Former dictator emerges as strong candidate to gain power in Suriname despite murder trial

By Arny Belfor, AP
Monday, May 24, 2010

Former dictator could gain power in Suriname

PARAMARIBO, Suriname — A former dictator and convicted drug trafficker appears poised to regain political power in Suriname, where he has cultivated a following among young people despite facing trial for the execution of political opponents in the 1980s.

The main opposition party led by Desi Bouterse appears likely to gain at least some control in the South American parliament in Tuesday’s election. His National Democratic Party currently holds 15 of the 51 seats.

Parliament routinely appoints a president shortly after its own elections. A president needs the vote of two-thirds of the lawmakers, so a coalition of Bouterse’s party and two smaller parties might win enough seats to vote him back in to the country’s top job.

A poll released during the campaign showed Bouterse’s coalition with 41 percent of the vote compared to 29 percent for the governing New Front coalition in the area surrounding the capital, Paramaribo, the country’s largest and most important election district.

Bouterse has not indicated since the campaign began whether he wants to resume the presidency, but he has expressed interest in the past and his party has not promoted any other candidate.

The former head of a left-leaning military regime, Bouterse, 64, has appealed primarily to the young and the poor with pledges of more housing and jobs. At a recent campaign rally, he said money the government has been putting into a widely touted $500 million reserve fund should instead be given to the hungry.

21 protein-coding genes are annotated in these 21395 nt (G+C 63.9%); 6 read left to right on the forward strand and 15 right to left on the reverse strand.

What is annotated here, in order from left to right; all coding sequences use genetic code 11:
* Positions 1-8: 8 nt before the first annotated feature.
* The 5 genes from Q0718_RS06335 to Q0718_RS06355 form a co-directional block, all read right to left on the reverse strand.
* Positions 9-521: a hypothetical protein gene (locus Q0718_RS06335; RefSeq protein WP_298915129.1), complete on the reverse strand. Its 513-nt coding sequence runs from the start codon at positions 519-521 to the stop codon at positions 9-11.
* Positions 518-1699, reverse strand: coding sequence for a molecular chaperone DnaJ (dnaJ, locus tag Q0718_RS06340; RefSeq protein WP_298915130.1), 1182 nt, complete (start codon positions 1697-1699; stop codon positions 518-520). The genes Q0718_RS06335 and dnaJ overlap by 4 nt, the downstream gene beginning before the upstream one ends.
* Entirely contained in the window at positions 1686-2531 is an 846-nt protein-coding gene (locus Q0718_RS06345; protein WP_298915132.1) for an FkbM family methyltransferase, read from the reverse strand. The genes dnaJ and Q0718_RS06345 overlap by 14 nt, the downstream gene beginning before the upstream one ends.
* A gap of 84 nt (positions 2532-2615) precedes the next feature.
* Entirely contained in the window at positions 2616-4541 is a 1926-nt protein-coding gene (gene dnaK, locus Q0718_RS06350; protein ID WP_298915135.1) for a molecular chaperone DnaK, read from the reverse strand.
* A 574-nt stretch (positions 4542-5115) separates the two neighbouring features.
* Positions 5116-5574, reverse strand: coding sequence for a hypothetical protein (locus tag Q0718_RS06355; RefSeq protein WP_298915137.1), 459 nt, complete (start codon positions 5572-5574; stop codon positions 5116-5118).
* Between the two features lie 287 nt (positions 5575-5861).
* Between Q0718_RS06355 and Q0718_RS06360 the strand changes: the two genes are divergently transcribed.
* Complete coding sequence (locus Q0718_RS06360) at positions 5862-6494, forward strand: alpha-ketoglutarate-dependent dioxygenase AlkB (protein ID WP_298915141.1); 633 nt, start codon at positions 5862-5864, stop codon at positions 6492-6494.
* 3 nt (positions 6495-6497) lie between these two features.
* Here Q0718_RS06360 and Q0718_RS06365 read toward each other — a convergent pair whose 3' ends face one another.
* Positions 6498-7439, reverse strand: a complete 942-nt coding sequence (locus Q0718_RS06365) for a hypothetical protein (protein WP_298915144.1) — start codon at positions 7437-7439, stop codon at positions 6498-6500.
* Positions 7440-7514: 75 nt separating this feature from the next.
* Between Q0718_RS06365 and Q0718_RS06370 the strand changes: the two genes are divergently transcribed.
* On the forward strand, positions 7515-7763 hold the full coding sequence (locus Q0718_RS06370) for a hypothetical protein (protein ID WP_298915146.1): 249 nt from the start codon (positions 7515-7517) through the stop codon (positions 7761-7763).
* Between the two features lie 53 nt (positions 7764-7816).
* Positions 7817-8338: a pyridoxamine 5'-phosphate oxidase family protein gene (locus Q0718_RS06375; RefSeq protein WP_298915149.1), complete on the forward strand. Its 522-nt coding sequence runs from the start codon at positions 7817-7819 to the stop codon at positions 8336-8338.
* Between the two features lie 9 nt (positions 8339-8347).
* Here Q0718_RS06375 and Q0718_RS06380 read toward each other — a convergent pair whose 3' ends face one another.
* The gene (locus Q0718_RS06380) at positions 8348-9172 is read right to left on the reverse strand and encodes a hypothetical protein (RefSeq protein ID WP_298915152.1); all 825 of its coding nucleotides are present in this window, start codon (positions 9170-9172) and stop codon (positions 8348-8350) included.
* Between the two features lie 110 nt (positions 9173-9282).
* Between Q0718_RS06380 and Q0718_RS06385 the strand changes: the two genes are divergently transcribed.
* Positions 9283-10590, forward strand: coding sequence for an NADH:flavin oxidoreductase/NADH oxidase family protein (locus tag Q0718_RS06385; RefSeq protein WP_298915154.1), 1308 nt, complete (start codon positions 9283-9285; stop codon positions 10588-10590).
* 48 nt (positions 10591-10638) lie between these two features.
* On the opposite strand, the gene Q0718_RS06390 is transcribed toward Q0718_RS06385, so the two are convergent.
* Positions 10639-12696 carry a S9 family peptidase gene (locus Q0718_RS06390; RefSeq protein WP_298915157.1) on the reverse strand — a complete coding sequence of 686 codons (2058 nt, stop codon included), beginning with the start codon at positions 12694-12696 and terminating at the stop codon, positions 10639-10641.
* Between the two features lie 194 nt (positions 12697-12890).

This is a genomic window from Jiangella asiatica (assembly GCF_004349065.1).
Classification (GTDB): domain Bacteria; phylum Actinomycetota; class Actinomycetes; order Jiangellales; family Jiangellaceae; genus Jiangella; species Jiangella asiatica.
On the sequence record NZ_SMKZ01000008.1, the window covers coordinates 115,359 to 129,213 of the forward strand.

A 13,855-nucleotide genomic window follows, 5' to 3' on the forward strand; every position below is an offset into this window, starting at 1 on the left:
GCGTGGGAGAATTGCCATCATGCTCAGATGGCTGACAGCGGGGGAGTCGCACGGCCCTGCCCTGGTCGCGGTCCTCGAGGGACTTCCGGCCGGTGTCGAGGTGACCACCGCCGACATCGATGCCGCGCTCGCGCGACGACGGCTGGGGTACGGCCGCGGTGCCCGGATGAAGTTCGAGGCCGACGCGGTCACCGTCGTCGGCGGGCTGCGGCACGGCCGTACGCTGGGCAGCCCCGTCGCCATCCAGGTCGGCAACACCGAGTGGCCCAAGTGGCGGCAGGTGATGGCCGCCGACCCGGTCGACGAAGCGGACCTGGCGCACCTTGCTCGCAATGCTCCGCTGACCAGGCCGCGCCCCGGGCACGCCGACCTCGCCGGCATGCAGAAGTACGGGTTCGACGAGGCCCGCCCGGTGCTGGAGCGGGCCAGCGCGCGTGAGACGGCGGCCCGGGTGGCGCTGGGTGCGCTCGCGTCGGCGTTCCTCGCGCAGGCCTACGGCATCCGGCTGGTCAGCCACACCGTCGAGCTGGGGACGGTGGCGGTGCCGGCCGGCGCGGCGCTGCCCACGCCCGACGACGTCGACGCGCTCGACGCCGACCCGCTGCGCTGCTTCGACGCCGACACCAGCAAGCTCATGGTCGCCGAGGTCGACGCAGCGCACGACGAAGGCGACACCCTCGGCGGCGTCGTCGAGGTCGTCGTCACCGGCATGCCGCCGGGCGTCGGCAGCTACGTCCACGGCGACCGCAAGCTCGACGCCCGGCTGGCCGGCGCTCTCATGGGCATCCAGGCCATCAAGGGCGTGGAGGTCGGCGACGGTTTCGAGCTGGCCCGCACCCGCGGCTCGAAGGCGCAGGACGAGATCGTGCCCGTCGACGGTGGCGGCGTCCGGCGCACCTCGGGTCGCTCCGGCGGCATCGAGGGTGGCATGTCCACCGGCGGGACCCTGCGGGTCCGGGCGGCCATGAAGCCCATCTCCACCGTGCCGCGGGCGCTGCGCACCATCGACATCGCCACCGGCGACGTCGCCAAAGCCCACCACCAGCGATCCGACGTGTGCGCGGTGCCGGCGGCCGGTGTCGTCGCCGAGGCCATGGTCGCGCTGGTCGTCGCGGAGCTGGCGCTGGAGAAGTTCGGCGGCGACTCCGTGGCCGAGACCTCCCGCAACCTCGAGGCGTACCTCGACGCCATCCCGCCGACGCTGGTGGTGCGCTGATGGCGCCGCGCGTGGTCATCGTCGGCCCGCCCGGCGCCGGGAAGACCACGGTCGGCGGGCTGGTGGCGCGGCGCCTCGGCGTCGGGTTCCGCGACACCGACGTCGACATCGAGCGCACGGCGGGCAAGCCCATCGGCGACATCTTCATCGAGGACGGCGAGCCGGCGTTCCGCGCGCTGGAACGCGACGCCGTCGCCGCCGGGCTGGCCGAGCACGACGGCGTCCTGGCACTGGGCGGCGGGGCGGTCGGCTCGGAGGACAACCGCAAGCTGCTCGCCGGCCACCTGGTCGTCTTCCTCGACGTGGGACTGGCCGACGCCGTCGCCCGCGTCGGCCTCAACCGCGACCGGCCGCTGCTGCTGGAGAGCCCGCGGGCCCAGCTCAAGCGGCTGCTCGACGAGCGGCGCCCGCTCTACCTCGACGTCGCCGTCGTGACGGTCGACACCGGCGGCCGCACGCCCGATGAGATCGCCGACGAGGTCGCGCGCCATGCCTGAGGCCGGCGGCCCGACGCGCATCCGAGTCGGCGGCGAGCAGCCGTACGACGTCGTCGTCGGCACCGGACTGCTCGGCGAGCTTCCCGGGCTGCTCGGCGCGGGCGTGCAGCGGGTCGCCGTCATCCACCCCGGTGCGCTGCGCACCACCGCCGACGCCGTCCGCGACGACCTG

The five-party coalition government has warned that a Bouterse victory would be disastrous for Suriname, a former Dutch colony of 500,000 people.

President Ronald Venetiaan has vowed that his governing party will never work with the National Democratic Party as long as Bouterse is in control. Venetiaan, 73, who is nearing the end of his second consecutive term, is running to keep his seat in parliament but has said he will not seek to hold on to the presidency.

Ruling-coalition lawmaker Winston Jesserun said a recent slump in the exchange rate for Surinamese currency was due to the poll favoring Bouterse’s party.

“If only the idea of Bouterse gaining power causes this jump in the exchange rate, imagine what will happen if his party actually wins the elections,” Jesserun said at a rally.

The World Bank, the International Monetary Fund and other institutions have reported steady improvement of Suriname’s economy since disastrous financial policies that triggered massive protests and led to early elections in 2000.

Bouterse and 11 others are being tried in a military court on charges of murder in the killing of 15 prominent opponents to his regime while president. The victims were allegedly taken by soldiers to a military fort in Paramaribo and shot one by one. Two days after the killings, Bouterse said in a televised statement that the 15 men had been shot while trying to flee police detention.

Bouterse has denied any involvement in the 1982 slayings, although in March 2007 he offered a public apology and said he accepted political responsibility.

In 1999, a Dutch court convicted him on charges of trafficking cocaine from Suriname to the Netherlands and sentenced him to 11 years in prison, but Bouterse was not sent to the Netherlands because a treaty between the two countries prohibits the extradition of each others’ citizens.

A U.S. State Department spokeswoman said Washington will respect the results of free and fair elections.

“We are fully aware of Mr. Bouterse’s history and, if elected, the United States would have to take his history into account,” spokeswoman Virginia Staab said. “However, given Suriname’s current election campaign and the ongoing trial involving Mr. Bouterse, we do not believe it would be appropriate to comment further.”

Many Bouterse supporters believe his claims that the murder charges were contrived by the governing parties for political gain.

“Honestly, I cannot believe he was involved in the killing of those people,” said 23-year-old Doreen Marengo.

Bouterse seized control of Suriname in 1980, five years after it gained independence from the Netherlands. He stepped down under international pressure in 1987 and briefly seized power again in 1990.


Associated Press Writer Mike Melia in San Juan, Puerto Rico, contributed to this report.

will not be displayed